Transthoracic and TEE Parameters

All patients underwent TEE within 3 months of electrical cardioversion. Left atrial (LA) diameter, LA volume index, and left ventricular ejection fraction were estimated. TEE was also performed in all patients to evaluate spontaneous echo contrast (SEC) or thrombi before electrical cardioversion.

Statistics

Continuous data are expressed as mean ± standard deviation or median and interquartile range. Categorical data are expressed as frequency and percentage. To evaluate differences between study groups, we used the Student’s unpaired t test for normally distributed data and the Mann-Whitney U test for skewed data. Categorical data were analyzed with chi-squared or Fisher’s exact tests. We used SPSS software (SPSS for Windows, version 20.0, IBM Corp., Armonk, NY, USA). A P value< 0.05 was considered to be significant.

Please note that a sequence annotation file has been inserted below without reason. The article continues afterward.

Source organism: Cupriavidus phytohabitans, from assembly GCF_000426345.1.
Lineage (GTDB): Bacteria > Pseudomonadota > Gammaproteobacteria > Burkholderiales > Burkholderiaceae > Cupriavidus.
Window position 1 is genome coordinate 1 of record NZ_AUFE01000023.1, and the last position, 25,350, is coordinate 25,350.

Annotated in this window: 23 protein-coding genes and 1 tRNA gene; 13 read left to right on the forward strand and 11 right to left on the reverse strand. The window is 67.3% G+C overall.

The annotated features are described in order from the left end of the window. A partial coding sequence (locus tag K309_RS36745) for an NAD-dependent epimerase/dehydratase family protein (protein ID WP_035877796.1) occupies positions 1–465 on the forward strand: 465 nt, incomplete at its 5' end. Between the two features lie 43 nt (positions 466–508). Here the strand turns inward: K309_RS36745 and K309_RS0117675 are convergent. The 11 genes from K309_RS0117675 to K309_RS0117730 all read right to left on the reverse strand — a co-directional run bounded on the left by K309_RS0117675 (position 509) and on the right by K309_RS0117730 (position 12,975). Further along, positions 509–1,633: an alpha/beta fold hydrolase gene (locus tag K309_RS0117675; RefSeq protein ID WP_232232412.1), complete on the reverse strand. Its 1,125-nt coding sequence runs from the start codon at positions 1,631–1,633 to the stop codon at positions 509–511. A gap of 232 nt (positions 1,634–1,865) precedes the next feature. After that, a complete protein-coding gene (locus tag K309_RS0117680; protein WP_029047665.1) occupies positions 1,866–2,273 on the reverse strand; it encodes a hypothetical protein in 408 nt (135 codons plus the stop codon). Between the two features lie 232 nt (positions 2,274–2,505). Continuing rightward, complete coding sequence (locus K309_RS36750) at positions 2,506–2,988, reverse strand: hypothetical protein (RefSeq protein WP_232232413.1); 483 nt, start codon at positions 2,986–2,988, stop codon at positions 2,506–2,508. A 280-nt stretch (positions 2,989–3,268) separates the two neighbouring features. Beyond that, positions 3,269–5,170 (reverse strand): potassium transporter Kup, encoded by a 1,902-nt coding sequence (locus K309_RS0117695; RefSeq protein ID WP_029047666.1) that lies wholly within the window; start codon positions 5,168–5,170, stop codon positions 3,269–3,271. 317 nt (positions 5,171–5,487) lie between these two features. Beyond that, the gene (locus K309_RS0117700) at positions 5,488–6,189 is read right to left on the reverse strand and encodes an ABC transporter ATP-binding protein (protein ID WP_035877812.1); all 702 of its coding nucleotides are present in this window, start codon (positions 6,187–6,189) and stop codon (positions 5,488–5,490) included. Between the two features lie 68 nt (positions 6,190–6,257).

Results

Baseline Clinical Characteristics of the Study Population

Electrical cardioversion was performed in 115 patients: 42 cardioversions in patients taking dabigatran, 33 in patients taking rivaroxaban, and 40 in patients taking warfarin. Table 1 presents the baseline characteristics of the study groups. The mean age was 58.4, 55.7, and 57.6 years in the dabigatran, rivaroxaban, and warfarin groups, respectively (p=0.722, dabigatran vs. warfarin; p=0.462, rivaroxaban vs. warfarin). Male patients comprised 81.0%, 87.9%, and 87.5% of the dabigatran, rivaroxaban, and warfarin groups, respectively (p=0.417, dabigatran vs. warfarin; p=1.000, rivaroxaban vs. warfarin). The mean CHA2DS2-VASc score was 1.2, 0.7, and 1.1 in the dabigatran, rivaroxaban, and warfarin groups (p=0.918, dabigatran vs. warfarin; p=0.078, rivaroxaban vs. warfarin). The concomitant use of aspirin or clopidogrel did not differ between the groups. The median duration of antithrombotic therapy was 28, 30, and 35 days in the dabigatran, rivaroxaban, and warfarin groups, respectively (p<0.001, dabigatran vs. warfarin; p=0.104, rivaroxaban vs. warfarin). The proportion of patients on antithrombotic therapy for ≥3 weeks before electrical cardioversion was 85.7%, 100.0%, and 92.5% in the dabigatran, rivaroxaban, and warfarin groups (p=0.483, dabigatran vs. warfarin; p=0.247, rivaroxaban vs. warfarin).